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More than a dozen members of the local Machinist Union rallied outside Pratt & Whitney's Cheshire engine repair center to show their displeasure in former state senator Sam Caligiuri.
Caligiuri, who lost his bid for the 5th district Congressional seaty, was not at the rally on Oct. 29. Workers with the International Association of Machinists and Aerospace Workers, District 26, gathered outside of the Pratt and Whitney facility last week to chastise Caligiuri's lack of support for the workers. According to Wayne McCarthy, president of the local IAM, he repeatedly reached out to Caligiuri while he served as a state senator in the 16th District, which covers parts of Cheshire. McCarthy said that all other elected state officials had a seat at the table, but Caligiuri was the notable exception. The company tried to fire the workers and move the jobs out of state and overseas, and sued the Union for fighting the move. The law firm, Day Pitney LLP, in which Caligiuri is a partner, was hired to represent the company in court. According to McCarthy, Pratt has spent as much as $2 million on legal representation and insinuated that, even if Caligiuri did not actively work on the issue, he still profited from Pratt's efforts to close down the biggest workplace in his district. Now, McCarthy said, it is obvious to him why Caligiuri's voice was missing on this issue.
"We sent e-mails and messages to (Caligiuri), like we did to other people who then got involved," McCarthy said. "We never heard from Caligiuri. Now I guess we know why."
It seemed at the rally that the Union was endorsing Chris Murphy, the incumbent who won a third term in the 5th District this past Tuesday.
McCarthy said Murphy had set up meetings with the union and other officials, as well as other members of the Congressional delegation and former Gov. M. Jodi Rell. McCarthy stated the Union heard support from many elected officials, except for Caligiuri, who said "not a word."
"Sam offered no help and no ideas. His silence speaks volumes," McCarthy said. "One would expect more from a State Senator who represents the district where this plant is located."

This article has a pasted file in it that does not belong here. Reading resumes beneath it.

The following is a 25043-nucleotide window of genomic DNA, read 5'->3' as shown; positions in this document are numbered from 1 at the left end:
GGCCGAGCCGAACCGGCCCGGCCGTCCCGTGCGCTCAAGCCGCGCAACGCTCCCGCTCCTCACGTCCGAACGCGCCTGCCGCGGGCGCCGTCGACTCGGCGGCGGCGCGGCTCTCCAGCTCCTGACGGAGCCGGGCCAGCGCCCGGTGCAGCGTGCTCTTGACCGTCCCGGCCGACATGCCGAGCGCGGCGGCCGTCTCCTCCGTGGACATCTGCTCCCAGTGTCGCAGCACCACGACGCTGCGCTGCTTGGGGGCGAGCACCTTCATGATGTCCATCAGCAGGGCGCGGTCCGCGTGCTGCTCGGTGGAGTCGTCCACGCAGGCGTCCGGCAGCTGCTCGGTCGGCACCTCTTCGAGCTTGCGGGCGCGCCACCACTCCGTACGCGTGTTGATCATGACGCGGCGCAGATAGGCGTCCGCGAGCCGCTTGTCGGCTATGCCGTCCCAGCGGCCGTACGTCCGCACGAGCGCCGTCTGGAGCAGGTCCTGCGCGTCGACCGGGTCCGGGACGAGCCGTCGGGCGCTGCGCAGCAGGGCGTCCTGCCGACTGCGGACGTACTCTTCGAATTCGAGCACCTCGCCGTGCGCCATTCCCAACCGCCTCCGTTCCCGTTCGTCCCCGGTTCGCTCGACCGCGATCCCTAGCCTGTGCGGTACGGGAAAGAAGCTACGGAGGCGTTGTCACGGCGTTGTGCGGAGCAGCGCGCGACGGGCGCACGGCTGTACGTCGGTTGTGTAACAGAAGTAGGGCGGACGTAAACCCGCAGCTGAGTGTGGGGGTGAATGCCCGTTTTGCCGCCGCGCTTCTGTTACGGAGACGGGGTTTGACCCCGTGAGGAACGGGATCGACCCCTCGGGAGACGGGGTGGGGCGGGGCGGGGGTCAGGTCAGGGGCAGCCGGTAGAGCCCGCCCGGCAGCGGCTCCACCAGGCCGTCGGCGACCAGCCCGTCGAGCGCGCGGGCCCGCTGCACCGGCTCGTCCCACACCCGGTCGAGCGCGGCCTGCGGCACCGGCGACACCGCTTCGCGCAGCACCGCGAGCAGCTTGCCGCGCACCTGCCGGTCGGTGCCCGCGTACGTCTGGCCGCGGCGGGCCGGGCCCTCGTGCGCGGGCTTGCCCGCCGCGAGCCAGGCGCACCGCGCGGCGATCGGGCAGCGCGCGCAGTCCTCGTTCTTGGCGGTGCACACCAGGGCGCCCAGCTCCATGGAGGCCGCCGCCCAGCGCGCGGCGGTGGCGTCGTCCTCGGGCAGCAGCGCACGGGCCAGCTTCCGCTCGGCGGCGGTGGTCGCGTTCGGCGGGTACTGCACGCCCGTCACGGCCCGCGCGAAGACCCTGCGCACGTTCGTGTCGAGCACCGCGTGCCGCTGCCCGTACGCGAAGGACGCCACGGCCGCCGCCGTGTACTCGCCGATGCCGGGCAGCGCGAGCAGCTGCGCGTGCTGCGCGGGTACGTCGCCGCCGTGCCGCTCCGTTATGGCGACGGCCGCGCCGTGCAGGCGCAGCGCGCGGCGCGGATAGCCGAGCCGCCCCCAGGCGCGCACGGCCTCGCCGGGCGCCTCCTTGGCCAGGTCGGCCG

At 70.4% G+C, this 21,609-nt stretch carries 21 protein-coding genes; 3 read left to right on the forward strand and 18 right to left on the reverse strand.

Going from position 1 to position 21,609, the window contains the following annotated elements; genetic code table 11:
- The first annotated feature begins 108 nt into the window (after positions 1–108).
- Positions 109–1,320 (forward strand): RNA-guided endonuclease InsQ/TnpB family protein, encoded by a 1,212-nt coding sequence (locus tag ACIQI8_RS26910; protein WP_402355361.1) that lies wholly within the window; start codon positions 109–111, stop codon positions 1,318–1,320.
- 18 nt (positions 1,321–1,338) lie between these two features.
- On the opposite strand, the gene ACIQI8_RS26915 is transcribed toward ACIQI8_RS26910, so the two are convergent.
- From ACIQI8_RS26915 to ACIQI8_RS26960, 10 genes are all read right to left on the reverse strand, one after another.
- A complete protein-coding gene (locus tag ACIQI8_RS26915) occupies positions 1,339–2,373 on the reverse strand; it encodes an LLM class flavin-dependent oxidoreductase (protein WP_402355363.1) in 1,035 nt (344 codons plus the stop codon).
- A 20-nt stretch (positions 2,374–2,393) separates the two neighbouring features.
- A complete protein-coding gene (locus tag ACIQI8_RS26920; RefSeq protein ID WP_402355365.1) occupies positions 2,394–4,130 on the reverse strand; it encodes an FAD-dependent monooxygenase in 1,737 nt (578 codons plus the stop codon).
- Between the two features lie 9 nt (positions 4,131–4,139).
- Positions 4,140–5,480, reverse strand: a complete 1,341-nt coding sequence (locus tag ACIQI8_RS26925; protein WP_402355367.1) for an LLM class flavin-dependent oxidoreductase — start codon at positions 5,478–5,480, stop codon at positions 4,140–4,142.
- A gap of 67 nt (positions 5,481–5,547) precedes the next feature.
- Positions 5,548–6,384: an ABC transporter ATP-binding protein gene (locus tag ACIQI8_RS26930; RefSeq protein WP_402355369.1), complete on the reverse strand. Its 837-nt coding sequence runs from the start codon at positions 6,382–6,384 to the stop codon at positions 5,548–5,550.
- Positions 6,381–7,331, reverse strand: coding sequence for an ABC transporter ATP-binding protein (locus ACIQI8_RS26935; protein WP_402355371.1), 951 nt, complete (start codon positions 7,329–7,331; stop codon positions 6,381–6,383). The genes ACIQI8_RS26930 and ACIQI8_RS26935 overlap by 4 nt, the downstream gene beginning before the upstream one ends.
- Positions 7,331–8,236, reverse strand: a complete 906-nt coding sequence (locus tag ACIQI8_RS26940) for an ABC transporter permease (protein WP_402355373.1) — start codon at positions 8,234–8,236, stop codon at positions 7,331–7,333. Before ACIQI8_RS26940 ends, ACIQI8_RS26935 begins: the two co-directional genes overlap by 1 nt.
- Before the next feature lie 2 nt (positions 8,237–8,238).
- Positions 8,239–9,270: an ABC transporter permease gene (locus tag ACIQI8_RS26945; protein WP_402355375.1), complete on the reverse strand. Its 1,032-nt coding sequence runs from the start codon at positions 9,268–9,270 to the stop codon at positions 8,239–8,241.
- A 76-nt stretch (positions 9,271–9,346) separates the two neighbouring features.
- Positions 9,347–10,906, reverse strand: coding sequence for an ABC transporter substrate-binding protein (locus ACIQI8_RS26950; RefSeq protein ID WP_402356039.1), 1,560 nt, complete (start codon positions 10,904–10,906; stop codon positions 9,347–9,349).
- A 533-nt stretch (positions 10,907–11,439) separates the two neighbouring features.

Lori Pelletier, the secretary-treasurer of the Connecticut American Federation of Labor and Congress of Industrial Organizations, said that Caligiuri has "made his choice clear." She claimed it was “obvious” that he would rather "side with his buddies in the corporate world" rather than take a stand for working men and women he represents.
"When every other elected official was jumping to help us, because they recognize that whatever your political affiliation, jobs are a bipartisan issue, Sam Caligiuri chose to be silent," Pelletier commented. "He has shown us what he thinks. It's just ridiculous. He is working against us. Where are you and why aren't you helping?"
Tony Whelan, the vice-president of IAM District 26, said that Caligiuri "took millions" in an effort to send jobs overseas. Worried that Caligiuri would be elected on Tuesday Whelan said, "Will you do these same things in Washington, D.C.?"
"What will you do for us when we have no jobs? You had a responsibility to help," Whelan said. "Sam Caligiuri did the right thing for him."
Caligiuri said the issues at Pratt go beyond just the workers in Cheshire and East Hartford, but reflect a trend in the state and nationwide to a certain extent. He said he endorsed a letter in support of keeping the plant open and was “glad to sign it.” However, the bigger issue, he said, was why Pratt wanted to close the plant in the first place.
“Why does the company decide it doesn’t make economic sense to do work in Connecticut?” he said “We, as a state, need to address the competitiveness of companies. Unless we do, we’ll see them leave the state, and in some cases, the country.” Caligiuri did not believe the rally played a role in his defeat Tuesday.